Population counters added 7.3 million people to the 1990 census based on secondhand information from neighbors, postal carriers and building superintendents, congressional investigators say.
But the counters went to secondary sources only after six unsuccessful attempts to interview members of a household, Barbara Everitt Bryant, the census director, told the House census and population subcommittee on Thursday.L. Nye Stevens of the General Accounting Office said hearsay information was most common in urban areas. The practice "introduces a potential source of error into the census," Stevens testified.
The Census Bureau's self-described "last-resort methods" were among many attempts to count everyone in the nation. Hearsay numbers account for about 2.9 percent of the census total of 248.7 million.
The Census Bureau is reviewing that and other counting methods and will determine by midsummer if the numbers need to be adjusted.
Bryant gave this breakdown of where the census numbers came from:
-Mail-in census forms: 166.9 million.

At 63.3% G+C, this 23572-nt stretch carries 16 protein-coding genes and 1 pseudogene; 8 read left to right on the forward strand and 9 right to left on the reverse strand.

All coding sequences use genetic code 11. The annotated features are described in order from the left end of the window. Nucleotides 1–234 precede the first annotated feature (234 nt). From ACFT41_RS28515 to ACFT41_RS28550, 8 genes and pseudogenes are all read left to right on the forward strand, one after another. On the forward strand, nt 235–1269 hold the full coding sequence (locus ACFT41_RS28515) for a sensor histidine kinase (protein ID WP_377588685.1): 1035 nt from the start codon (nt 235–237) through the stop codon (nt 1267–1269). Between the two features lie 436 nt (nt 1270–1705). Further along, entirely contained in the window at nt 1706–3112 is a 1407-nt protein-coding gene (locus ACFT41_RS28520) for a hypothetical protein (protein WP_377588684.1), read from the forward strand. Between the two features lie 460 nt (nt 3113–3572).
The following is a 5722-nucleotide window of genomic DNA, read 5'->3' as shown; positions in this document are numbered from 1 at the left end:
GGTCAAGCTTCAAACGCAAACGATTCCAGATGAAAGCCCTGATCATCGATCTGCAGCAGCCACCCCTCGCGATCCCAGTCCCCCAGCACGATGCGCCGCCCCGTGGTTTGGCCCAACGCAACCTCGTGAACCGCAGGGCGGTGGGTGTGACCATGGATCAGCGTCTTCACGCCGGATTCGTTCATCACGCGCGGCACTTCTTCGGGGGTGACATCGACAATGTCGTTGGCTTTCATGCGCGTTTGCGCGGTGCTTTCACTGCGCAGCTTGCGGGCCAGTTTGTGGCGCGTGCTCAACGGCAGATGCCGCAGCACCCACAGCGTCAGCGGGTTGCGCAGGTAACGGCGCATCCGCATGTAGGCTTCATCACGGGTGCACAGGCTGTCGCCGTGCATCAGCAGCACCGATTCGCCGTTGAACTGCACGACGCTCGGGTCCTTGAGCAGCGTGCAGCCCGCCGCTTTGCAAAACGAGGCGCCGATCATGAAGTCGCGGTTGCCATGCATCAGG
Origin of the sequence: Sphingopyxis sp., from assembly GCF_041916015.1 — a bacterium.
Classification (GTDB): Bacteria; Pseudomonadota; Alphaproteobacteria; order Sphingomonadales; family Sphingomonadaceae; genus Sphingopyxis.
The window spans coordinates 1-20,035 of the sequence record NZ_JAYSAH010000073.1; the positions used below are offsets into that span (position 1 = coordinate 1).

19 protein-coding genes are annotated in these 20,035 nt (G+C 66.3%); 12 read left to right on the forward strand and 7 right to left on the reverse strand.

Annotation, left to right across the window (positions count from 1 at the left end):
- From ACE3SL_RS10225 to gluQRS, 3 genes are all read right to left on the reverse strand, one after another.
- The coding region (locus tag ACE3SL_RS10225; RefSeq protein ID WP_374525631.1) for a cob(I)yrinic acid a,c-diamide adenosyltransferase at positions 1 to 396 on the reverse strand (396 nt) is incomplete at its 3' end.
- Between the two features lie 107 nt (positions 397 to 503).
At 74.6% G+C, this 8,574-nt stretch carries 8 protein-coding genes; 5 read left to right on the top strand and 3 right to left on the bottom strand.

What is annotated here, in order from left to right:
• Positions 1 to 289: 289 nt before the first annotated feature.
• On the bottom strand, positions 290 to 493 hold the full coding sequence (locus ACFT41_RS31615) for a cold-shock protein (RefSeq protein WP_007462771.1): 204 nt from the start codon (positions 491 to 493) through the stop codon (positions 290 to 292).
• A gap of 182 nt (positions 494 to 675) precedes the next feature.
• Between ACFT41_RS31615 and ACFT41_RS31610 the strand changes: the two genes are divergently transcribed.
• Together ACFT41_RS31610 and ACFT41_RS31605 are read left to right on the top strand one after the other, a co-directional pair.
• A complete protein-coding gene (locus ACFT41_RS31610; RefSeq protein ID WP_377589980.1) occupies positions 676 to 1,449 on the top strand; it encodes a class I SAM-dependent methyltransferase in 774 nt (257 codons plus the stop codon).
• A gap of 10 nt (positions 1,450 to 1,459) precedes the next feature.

-Counts by census takers: 10.9 million.
-Counts of the homeless, the transient and others in group quarters: 6.6 million.
-Follow-up calls by census takers: 58.8 million.
That initial count of 243.2 million was 97.8 percent of the final U.S. resident population figure, Bryant said. The bureau added 2.2 percent by rechecking housing thought vacant, asking people to come forward if they were missed, checking lists of parolees and probationers and following leads passed on by local governments.
Meanwhile, New York officials on Thursday questioned the accuracy of census breakdowns showing the number of Hispanics increased more than 33 percent and the number of Asian and Pacific residents more than doubled across the state in the 1980s.